Fight Traffic Ticket in IllinoisPage Overview
(Plead Guilty or No Contest)
- Pay the fine
- Potential option to plea bargain and lesser penalties
- Potential option to attend traffic school to avoid the conviction
- Incur points on your driving record (could lead to license suspension/revocation)
- Possibly incur increase on auto insurance rates
Learn more about
Paying your Traffic Ticket »
(Plead Not Guilty)
- Contest traffic ticket at a hearing
- Hire an attorney or represent yourself
- Possibly lose option to plea bargain for lesser penalties
- No penalties if found guilty, but must pay court/attorney fees
- Possibility to attend traffic school to avoid incurring a violation and points on your driving record
Pleading not guilty and fighting your traffic ticket means making a case for your innocence in court. The exact steps will vary depending on where you received the ticket and the nature of your violation, of course, but basically you’ll work to convince the judge you’re not guilty.
Some judges give drivers who plead guilty the option to plead to lesser charges (thus, deal with lesser penalties), and some drivers are allowed to attend traffic school in order to avoid a conviction on their records. Even though this option isn’t standard (it’s decided on a case-by-case basis), you should be aware that pleading not guilty and requesting a hearing generally voids any potential for the option.
Pleading Guilty or No Contest
As long as there are no extenuating circumstances (alcohol, controlled substances, or an exorbitant number of driving record points), most moving violations can be handled with a quick guilty plea and fine payment. You may or may not have to appear in court.
Some judges allow drivers who plead guilty to attend traffic school to avoid convictions on their records.
Check our section on paying your traffic ticket to learn more.
Avoid Additional Charges
You’ll be given a specific amount of time to respond to your traffic ticket; typically, this is about 30 days, though the courts often advise you to allow anywhere from seven to 10 days for processing.
Generally, failure to respond within the allotted amount of time means an automatic guilty verdict. You won’t get back any bond you posted, and your license likely will be suspended. You’ll have to pay your traffic ticket fine, as well as any additional late fees.
If your ticket doesn’t state how much time you have, contact your court.
Determine Where to Plead
Usually, tickets include detailed information about where to plead, i.e. which court to schedule a hearing with, but Illinois provides online information about the various courts, including their addresses and contact information.
If you’ve lost your ticket and aren’t sure how to respond, visit our Lost Traffic Ticket section.
Inform the Court
Again, your ticket will most likely include information on how to inform the court of your decision to contest the ticket. Typically, you’ll select a box marked “Plead Guilty and Request Date for Trial,” or something similar, and mail the ticket to the court. You may be required to make a phone call or appear in person, though.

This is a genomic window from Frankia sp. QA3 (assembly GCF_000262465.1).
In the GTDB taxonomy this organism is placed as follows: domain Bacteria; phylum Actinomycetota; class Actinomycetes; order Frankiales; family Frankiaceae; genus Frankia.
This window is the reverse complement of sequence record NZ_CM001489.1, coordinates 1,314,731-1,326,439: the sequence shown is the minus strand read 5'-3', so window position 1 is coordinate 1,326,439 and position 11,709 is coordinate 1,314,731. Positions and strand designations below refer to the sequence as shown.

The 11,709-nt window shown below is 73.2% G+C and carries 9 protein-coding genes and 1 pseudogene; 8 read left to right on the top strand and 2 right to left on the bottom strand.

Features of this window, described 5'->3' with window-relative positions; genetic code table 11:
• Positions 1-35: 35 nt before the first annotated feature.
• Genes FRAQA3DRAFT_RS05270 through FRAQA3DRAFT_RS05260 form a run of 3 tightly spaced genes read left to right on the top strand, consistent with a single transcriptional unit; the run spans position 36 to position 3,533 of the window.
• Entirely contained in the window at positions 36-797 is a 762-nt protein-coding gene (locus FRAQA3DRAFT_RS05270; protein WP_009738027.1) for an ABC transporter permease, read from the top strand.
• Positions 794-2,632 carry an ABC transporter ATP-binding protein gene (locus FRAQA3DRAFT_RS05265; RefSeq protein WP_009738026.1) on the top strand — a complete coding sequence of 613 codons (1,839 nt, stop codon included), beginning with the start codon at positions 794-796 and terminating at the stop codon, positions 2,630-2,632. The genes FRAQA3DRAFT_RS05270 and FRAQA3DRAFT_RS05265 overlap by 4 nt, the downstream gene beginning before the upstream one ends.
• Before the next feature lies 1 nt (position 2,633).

Once the court receives your plea, it will provide you with a court date.
Rescheduling or Postponing Your Hearing
It’s not common for courts to grant continuances on hearings for traffic tickets punishable by fines only; requests are typically handled on a case-by-case basis and must be made in person at the court. Most courts suggest retaining the services of a traffic ticket attorney when making a continuance request.
Penalties can vary by county, but generally if you fail to appear in court on your scheduled hearing date, you’ll receive an ex parte judgment of conviction. Basically, you’re found guilty and will have to pay your fines. The court will notify you of this decision, as well as provide you with information about how long you have to pay your fine and how you can file a motion to vacate an ex parte judgment.
Even if you don’t need assistance rescheduling your court date, it’s a good hire a traffic ticket attorney. A skilled attorney with experience in traffic law cases can help you better make your case to the judge.
Once you know your hearing date, it’s time to start preparing your case.
Generally, traffic court hearings involve testimonies, evidence, and witnesses from both you and the police officer who cited you. Use your time wisely to collect evidence that proves you’re innocent, talk with any witnesses who were present, and prepare your own testimony.
At the hearing, both you and the police officer will be given opportunities to make your cases. Generally, you can present evidence, witnesses, and testimonies. If you aren’t comfortable speaking in court, your hired traffic ticket lawyer can speak on your behalf.
After everyone has made his or her case, the judge will make a judgment. A not guilty verdict typically means you can go home and put the whole thing behind you; however, if you’re found guilty, the judge will notify you of all applicable ticket fines and penalties.
Filing an Appeal
Most drivers are given the opportunity to appeal a judgment. If you receive a guilty verdict, your judge, clerk, or attorney will provide you with information about filing an appeal with the court.
No matter the verdict, it’s a good idea to check your driving record to make sure no points were added (in the case of a not guilty verdict) or that the appropriate number of points were added (if you were found guilty).
Our section on the IL point system explains how points can affect your driving record―and privilege.
Traffic tickets are a common reason for auto insurance companies to increase rates, so if you were found guilty, talk with your provider about how the verdict might affect your insurance costs, and then start comparing auto insurance rates online to find a better deal.Other Topics in This Section